Cantillon has five entries in the ‘Top 100 Belgian beers to try before you die’ – it would have been more but the authors felt it might skew the book somewhat. As we have previously ascertained there were hundreds of lambic brewers and blenders in Brussels in yesteryear (#89), but now there is just this one.

The Cantillon Kriek is renowned for its quality, and having only drunk the Lindemans Kriek (#78) on this journey so far, I thought I would use this opportunity to share how Cantillon make theirs as an exemplar to all thriving replicants.

The lambic beer is already sitting waiting when the cherries arrive by lorry on what is hopefully a warm summers afternoon. Cantillon usually buy theirs from auction at St. Truiden, resulting in thousands of kilos of the Kellery variety. About 150kg of this rich fruit is put in each 650 litre capacity barrel, and then the appropriate one and half year old lambics are chosen to add to the barrels. It is essential that the lambics chosen are healthy as it would spoil the beer at this stage. The unhealthy ones will have to wait, but Cantillon are experts at knowing which lambics to use, and curing those that aren’t.

Once the barrels are filled, the hole is sealed with a sheet of paper to avoid impurities reaching the mix, but still leaving the barrels open to the natural yeasts. Within about five days the fermentation fires up, whereby the sugars from the lambic and cherries start to activate the yeasts that are sitting in the wood and in the skin of the cherries. It is here that the amazing rich red colours begin to form. As the brewers here tend to start at the same time each summer, they are prepared for the fermentation to wind down around the 10th August, whereupon the barrels are finally closed, and the acids in the lambic begin to leach all the flavour and remaining colour from the cherries. Spiders are a key part of the result at this stage as they prove to be better than any insecticide, protecting the environment from infection and encouraging the perfect natural equilibrium.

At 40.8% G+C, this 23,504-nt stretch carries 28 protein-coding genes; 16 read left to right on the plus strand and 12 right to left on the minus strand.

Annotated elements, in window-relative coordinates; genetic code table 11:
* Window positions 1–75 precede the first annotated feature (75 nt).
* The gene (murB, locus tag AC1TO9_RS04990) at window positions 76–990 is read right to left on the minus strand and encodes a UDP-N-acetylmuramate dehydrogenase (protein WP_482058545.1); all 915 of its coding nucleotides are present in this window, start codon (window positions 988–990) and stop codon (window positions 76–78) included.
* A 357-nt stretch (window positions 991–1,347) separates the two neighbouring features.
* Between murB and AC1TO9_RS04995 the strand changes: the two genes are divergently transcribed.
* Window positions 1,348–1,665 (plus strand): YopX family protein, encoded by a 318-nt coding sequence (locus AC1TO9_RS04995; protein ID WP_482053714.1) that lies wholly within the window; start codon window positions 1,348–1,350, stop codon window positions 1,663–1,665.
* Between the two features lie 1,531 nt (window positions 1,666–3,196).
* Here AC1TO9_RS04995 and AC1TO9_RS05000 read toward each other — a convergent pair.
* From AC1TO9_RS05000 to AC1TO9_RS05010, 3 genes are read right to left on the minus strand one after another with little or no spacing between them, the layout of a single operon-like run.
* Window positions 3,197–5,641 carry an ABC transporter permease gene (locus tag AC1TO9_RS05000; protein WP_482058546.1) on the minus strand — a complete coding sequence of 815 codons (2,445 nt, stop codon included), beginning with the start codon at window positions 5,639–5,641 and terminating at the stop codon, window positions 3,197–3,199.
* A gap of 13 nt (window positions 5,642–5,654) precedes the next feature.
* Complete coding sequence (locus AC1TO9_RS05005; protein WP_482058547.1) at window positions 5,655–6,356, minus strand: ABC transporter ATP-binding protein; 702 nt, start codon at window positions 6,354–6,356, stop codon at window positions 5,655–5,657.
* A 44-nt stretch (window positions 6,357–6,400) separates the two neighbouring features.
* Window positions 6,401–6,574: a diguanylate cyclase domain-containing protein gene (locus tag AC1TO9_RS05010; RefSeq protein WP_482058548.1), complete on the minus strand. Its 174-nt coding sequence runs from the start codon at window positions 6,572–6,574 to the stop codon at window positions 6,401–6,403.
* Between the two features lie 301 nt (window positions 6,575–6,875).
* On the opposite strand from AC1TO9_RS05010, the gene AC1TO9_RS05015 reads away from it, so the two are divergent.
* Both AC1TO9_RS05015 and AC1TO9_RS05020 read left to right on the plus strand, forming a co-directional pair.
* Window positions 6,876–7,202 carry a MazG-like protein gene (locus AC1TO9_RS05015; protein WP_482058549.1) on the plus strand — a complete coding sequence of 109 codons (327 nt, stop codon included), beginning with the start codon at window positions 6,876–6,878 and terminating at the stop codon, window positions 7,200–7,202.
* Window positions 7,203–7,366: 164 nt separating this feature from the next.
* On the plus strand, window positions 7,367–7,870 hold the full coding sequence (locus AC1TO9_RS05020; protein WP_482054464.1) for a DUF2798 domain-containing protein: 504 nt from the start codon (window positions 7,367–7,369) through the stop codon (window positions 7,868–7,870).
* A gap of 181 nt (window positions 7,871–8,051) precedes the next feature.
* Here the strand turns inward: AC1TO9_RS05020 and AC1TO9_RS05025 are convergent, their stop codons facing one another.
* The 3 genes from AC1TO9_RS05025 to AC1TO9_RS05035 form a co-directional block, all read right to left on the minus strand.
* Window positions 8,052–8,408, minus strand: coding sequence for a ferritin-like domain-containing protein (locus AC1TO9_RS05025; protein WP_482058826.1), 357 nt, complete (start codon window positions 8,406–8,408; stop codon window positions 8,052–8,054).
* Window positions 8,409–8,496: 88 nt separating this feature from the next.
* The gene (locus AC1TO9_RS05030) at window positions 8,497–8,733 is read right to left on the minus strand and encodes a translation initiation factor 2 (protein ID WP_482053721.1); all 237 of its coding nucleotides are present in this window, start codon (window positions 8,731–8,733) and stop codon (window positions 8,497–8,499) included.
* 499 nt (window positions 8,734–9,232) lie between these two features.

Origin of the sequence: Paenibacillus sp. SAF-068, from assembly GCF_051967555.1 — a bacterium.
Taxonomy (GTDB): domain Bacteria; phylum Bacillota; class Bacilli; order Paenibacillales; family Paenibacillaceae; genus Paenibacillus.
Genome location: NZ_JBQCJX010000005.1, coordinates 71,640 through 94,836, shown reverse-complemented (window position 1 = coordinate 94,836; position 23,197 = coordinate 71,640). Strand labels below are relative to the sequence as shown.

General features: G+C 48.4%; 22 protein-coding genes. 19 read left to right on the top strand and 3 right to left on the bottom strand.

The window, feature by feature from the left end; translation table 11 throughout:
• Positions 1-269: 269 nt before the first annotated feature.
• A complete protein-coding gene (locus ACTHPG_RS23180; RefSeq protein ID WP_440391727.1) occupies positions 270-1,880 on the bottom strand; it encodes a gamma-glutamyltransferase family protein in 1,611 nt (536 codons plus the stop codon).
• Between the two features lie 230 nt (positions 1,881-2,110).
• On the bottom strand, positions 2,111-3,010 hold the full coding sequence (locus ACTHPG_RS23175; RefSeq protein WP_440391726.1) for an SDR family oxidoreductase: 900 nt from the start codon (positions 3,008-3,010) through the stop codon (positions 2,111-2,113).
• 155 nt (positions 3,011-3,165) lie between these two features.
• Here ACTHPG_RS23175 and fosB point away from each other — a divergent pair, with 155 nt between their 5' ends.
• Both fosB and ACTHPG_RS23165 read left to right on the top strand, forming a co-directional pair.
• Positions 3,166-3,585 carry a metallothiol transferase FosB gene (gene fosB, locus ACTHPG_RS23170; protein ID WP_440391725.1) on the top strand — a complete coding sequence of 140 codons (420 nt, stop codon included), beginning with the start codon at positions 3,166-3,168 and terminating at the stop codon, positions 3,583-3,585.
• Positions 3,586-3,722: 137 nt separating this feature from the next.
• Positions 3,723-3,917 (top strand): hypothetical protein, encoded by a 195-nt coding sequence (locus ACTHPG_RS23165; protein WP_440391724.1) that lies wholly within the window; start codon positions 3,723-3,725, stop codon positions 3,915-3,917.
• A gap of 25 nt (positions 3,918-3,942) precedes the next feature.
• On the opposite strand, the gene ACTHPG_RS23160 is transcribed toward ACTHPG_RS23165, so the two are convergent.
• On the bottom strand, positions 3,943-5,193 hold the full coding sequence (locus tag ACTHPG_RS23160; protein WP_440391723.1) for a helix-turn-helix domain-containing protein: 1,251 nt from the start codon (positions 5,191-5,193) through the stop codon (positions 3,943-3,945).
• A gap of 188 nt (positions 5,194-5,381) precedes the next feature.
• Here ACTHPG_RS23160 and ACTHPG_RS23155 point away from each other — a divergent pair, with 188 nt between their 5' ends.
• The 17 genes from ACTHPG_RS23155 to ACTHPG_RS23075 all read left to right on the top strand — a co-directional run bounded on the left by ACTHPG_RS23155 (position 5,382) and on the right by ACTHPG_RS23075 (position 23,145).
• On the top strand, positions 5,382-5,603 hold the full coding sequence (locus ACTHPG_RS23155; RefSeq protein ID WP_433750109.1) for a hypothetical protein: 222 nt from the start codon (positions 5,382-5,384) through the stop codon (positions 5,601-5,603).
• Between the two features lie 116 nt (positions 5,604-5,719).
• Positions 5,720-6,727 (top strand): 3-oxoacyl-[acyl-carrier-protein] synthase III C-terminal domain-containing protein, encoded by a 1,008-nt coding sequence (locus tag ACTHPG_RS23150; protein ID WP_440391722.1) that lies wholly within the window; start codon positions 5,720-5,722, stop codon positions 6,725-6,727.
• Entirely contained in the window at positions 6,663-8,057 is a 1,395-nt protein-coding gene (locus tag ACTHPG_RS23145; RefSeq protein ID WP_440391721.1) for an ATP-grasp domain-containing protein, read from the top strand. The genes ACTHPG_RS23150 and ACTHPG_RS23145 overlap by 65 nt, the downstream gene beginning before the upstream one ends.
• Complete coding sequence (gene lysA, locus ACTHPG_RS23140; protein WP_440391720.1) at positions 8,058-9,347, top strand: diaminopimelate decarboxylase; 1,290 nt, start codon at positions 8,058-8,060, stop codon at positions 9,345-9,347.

It doesn’t end here as the Kriek then gets a secondary fermentation in the bottle from the beginning of October. This is either done by mixing young lambics with the kriek, or by refilling the original barrel with lambic to mix with the left over pulp. All that remains then is to let the beer sit for about three to five months where it will saturate, and then it is ready for the discerning drinker. It can spoil if left too long and therefore drinkers are advised to imbibe within a year of bottling, although of course that is a matter of personal taste.

Speaking of which, I am probably still coming to terms with the whole lambic taste. I was expecting the rich sanguine flavours of the cherries to engulf me as the Lindemans had, but the overriding experience was still one of sourness and mustiness. Once you open the cork, and you get past the strong cidery nose, you just don’t expect something so flat. I enjoyed sipping it and rolling it around my oralities but yet again I am not sure whether it’s truly for me. I will keep working on it as there are plenty more to come.

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Filed under 7, Cantillon, Lambic - Fruit